‘Zombie Deer Disease’ Documented in Yellowstone for the First Time

The neurological condition, called chronic wasting disease, has a 100 percent fatality rate in the deer, moose and elk it infects

a mule deer
A mule deer carcass in Yellowstone National Park tested positive for the fatal neurological illness known as chronic wasting disease. NPS / Neal Herbert

Yellowstone National Park has confirmed its first documented case of chronic wasting disease in the carcass of a mule deer. Sometimes called “zombie deer disease,” the sickness causes brain degeneration in elk, moose and deer. It is 100 percent fatal with no known vaccine or treatment—currently, biologists have “no effective strategy to eradicate it once established,” per a statement from the park. 

“We anticipated that we were going to get a detection,” John Treanor, a National Park Service wildlife biologist with the Yellowstone Center for Resources, tells Billy Arnold of Jackson Hole Daily. “There were likely positive animals in the park.”

Chronic wasting disease (CWD) was first detected in a captive deer at a Colorado research facility in the late 1960s and found in wild deer in 1981. It has since spread to at least 31 states in the continental United States and has also been reported in Norway, Sweden, Finland, Canada and South Korea. 

Yellowstone estimates about 10 to 15 percent of mule deer near Cody, Wyoming, which migrate into the park during the summer, have chronic wasting disease. Dan Vermillion, former Montana Fish, Wildlife and Parks commissioner, tells Mountain Journal’s Laura Lundquist it was “only a matter of time” before the illness was detected in the park. 

The buck that tested positive for CWD was originally captured near Cody and fitted with a GPS collar in March as part of a population study. When the animal stopped moving for more than six hours in October, biologists received an email alerting them that it may have died, per Jackson Hole Daily. They retrieved the animal’s carcass from the landmass separating the south and southeast parts of Yellowstone Lake.

“It was extremely emaciated, very, very skinny,” Tony Mong, a wildlife biologist based in Cody, tells the publication. “It had not been scavenged on, did not look like it had been predated on. It was pretty obvious that it had succumbed to chronic wasting disease.”

Scientists believe that chronic wasting disease is caused by misfolded proteins called prions. CWD prions accumulate in the brain and other tissues and most likely spread through body fluids, either via direct nose-to-nose contact or through indirect environmental contamination. In late stages of chronic wasting disease, animals may show symptoms such as drooling, droopy ears, lack of coordination, listlessness, emaciation and a lack of fear of humans. But the disease has a long incubation period of about 18 to 24 months, so “the majority of CWD positive animals that are harvested appear completely normal and healthy,” per the Wyoming Game and Fish Department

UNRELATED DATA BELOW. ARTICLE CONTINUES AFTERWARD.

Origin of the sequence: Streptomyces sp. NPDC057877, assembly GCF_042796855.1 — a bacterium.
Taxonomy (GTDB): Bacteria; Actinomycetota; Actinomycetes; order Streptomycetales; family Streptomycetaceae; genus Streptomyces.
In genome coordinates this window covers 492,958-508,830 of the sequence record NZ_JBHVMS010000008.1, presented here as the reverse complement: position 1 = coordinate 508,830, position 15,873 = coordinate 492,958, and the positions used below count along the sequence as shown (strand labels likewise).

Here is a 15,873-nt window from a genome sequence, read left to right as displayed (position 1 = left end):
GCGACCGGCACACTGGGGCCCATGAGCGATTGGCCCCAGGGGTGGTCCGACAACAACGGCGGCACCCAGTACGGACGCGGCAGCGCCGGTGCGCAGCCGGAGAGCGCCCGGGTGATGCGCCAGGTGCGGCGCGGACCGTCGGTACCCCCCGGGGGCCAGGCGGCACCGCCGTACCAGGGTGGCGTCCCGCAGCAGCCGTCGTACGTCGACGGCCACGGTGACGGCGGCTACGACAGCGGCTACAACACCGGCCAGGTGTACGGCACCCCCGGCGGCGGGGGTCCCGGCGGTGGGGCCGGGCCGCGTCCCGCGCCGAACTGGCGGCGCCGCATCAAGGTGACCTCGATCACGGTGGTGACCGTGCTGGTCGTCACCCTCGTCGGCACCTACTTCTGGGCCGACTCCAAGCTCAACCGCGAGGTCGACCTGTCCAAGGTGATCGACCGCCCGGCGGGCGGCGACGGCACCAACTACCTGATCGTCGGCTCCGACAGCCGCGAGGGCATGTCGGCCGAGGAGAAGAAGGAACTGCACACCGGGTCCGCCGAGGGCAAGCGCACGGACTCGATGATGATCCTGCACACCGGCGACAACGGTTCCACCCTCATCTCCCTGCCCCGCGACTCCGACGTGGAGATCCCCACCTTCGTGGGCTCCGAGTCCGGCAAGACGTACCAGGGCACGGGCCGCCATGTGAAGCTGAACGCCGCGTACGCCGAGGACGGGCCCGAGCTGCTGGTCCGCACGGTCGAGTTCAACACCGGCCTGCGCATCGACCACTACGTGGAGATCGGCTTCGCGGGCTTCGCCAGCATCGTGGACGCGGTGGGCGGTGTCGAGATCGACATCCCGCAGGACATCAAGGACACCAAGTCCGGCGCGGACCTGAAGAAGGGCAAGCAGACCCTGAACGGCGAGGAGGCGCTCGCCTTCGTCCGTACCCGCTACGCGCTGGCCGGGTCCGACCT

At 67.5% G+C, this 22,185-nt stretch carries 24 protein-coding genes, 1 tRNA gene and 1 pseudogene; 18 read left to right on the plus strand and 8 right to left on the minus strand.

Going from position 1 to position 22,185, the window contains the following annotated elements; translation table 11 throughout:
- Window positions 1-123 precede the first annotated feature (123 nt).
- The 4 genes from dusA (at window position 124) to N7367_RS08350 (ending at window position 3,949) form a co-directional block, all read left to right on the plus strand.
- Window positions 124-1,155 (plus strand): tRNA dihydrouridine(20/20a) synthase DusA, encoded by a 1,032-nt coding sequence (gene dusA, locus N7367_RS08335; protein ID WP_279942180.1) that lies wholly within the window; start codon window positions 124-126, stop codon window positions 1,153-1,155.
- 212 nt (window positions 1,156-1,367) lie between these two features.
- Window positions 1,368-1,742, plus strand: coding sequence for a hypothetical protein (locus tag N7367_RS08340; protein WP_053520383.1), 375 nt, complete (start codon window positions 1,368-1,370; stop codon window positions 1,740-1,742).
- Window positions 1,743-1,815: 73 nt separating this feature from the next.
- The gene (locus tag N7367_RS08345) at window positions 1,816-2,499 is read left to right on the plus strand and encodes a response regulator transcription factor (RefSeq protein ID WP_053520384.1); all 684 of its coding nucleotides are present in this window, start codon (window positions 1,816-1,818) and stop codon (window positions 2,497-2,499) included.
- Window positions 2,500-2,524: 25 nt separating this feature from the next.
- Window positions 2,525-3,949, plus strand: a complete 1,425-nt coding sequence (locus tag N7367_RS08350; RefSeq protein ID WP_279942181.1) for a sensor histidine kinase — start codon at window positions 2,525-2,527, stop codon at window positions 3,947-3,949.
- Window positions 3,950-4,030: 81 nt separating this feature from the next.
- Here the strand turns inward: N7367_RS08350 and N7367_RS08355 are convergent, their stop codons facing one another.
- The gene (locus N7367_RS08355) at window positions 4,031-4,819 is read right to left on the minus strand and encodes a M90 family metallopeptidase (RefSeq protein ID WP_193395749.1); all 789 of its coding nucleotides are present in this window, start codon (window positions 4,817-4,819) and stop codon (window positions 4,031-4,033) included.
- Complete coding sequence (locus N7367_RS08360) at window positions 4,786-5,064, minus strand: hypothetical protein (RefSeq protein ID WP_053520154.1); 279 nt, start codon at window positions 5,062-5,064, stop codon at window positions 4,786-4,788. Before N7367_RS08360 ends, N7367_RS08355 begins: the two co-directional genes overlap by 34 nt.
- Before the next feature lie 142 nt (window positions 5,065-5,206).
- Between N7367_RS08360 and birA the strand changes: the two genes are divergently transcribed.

As of now, researchers have not found any strong evidence that CWD can be passed to humans, and it’s unclear whether people can get infected with CWD prions. The disease has experimentally been shown to infect squirrel monkeys and lab mice that carry some human genes. As a precaution, the Centers for Disease Control and Prevention recommends avoiding consuming meat that has tested positive for CWD and suggests hunters take precautions such as testing deer or elk taken from CWD-infected areas, staying away from animals with noticeable symptoms and using latex gloves when dressing the animal or handling the meat. 

Yellowstone is now planning to increase monitoring for the presence of CWD in other deer, elk and moose in the park and to ramp up the investigation of carcasses and collection of samples for testing, per the statement. Biologists will also update the park’s 2021 Chronic Wasting Disease Surveillance Plan in light of this new case, which it anticipates will be done next year.

“What we learned on a personal level from Covid-19 is it’s hard to control a disease when transmission occurs before symptoms appear,” Paul Cross, a USGS research biologist at the Northern Rocky Mountain Science Center, tells Mountain Journal. “So, this is a challenging question that will take us a long time to empirically answer. But national parks serve an important role in providing places to observe and study how ecosystems function.”

Get the latest stories in your inbox every weekday.